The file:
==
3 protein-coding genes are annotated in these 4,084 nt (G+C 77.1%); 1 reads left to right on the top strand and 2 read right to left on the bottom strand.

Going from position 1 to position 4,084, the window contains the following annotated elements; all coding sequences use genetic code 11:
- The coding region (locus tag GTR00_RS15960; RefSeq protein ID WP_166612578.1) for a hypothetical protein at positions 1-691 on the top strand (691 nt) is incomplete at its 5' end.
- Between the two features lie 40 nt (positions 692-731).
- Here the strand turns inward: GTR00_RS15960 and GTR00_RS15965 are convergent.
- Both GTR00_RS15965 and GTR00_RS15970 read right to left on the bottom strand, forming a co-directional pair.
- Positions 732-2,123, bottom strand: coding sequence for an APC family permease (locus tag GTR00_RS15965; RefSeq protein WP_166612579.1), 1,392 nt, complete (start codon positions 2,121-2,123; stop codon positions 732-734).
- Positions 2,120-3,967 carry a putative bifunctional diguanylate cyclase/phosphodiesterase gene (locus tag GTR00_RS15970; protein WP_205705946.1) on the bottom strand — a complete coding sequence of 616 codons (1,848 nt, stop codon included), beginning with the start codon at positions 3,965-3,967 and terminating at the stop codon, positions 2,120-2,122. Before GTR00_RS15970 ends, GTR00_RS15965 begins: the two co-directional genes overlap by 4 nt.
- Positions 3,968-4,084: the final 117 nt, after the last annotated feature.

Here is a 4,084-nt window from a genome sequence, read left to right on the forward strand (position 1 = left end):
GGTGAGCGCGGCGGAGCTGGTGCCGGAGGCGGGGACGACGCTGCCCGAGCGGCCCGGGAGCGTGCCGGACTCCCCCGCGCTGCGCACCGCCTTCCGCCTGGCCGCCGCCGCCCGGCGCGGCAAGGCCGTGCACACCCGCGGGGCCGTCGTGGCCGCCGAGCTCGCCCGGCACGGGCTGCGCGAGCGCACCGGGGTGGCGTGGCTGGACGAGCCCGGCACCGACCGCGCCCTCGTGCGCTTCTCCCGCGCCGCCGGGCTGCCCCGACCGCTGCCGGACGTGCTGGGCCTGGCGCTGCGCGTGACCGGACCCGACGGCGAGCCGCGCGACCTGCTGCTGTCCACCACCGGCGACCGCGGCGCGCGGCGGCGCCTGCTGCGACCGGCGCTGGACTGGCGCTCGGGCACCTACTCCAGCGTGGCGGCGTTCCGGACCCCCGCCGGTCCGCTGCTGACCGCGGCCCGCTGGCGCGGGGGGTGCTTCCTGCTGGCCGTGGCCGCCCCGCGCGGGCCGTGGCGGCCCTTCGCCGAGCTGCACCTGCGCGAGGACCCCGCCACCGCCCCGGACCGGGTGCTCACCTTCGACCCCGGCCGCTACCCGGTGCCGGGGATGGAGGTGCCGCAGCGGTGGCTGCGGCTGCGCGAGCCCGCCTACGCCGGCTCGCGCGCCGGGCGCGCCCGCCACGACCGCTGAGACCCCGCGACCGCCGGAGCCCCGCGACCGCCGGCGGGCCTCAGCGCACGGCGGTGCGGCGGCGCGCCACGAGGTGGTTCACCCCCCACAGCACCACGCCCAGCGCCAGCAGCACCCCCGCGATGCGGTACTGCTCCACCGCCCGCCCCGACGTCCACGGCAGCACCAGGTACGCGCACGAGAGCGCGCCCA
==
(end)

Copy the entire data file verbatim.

3 protein-coding genes are annotated in these 4,084 nt (G+C 77.1%); 1 reads left to right on the top strand and 2 read right to left on the bottom strand.

Going from position 1 to position 4,084, the window contains the following annotated elements; all coding sequences use genetic code 11:
- The coding region (locus tag GTR00_RS15960; RefSeq protein ID WP_166612578.1) for a hypothetical protein at positions 1-691 on the top strand (691 nt) is incomplete at its 5' end.
- Between the two features lie 40 nt (positions 692-731).
- Here the strand turns inward: GTR00_RS15960 and GTR00_RS15965 are convergent.
- Both GTR00_RS15965 and GTR00_RS15970 read right to left on the bottom strand, forming a co-directional pair.
- Positions 732-2,123, bottom strand: coding sequence for an APC family permease (locus tag GTR00_RS15965; RefSeq protein WP_166612579.1), 1,392 nt, complete (start codon positions 2,121-2,123; stop codon positions 732-734).
- Positions 2,120-3,967 carry a putative bifunctional diguanylate cyclase/phosphodiesterase gene (locus tag GTR00_RS15970; protein WP_205705946.1) on the bottom strand — a complete coding sequence of 616 codons (1,848 nt, stop codon included), beginning with the start codon at positions 3,965-3,967 and terminating at the stop codon, positions 2,120-2,122. Before GTR00_RS15970 ends, GTR00_RS15965 begins: the two co-directional genes overlap by 4 nt.
- Positions 3,968-4,084: the final 117 nt, after the last annotated feature.

Here is a 4,084-nt window from a genome sequence, read left to right on the forward strand (position 1 = left end):
GGTGAGCGCGGCGGAGCTGGTGCCGGAGGCGGGGACGACGCTGCCCGAGCGGCCCGGGAGCGTGCCGGACTCCCCCGCGCTGCGCACCGCCTTCCGCCTGGCCGCCGCCGCCCGGCGCGGCAAGGCCGTGCACACCCGCGGGGCCGTCGTGGCCGCCGAGCTCGCCCGGCACGGGCTGCGCGAGCGCACCGGGGTGGCGTGGCTGGACGAGCCCGGCACCGACCGCGCCCTCGTGCGCTTCTCCCGCGCCGCCGGGCTGCCCCGACCGCTGCCGGACGTGCTGGGCCTGGCGCTGCGCGTGACCGGACCCGACGGCGAGCCGCGCGACCTGCTGCTGTCCACCACCGGCGACCGCGGCGCGCGGCGGCGCCTGCTGCGACCGGCGCTGGACTGGCGCTCGGGCACCTACTCCAGCGTGGCGGCGTTCCGGACCCCCGCCGGTCCGCTGCTGACCGCGGCCCGCTGGCGCGGGGGGTGCTTCCTGCTGGCCGTGGCCGCCCCGCGCGGGCCGTGGCGGCCCTTCGCCGAGCTGCACCTGCGCGAGGACCCCGCCACCGCCCCGGACCGGGTGCTCACCTTCGACCCCGGCCGCTACCCGGTGCCGGGGATGGAGGTGCCGCAGCGGTGGCTGCGGCTGCGCGAGCCCGCCTACGCCGGCTCGCGCGCCGGGCGCGCCCGCCACGACCGCTGAGACCCCGCGACCGCCGGAGCCCCGCGACCGCCGGCGGGCCTCAGCGCACGGCGGTGCGGCGGCGCGCCACGAGGTGGTTCACCCCCCACAGCACCACGCCCAGCGCCAGCAGCACCCCCGCGATGCGGTACTGCTCCACCGCCCGCCCCGACGTCCACGGCAGCACCAGGTACGCGCACGAGAGCGCGCCCA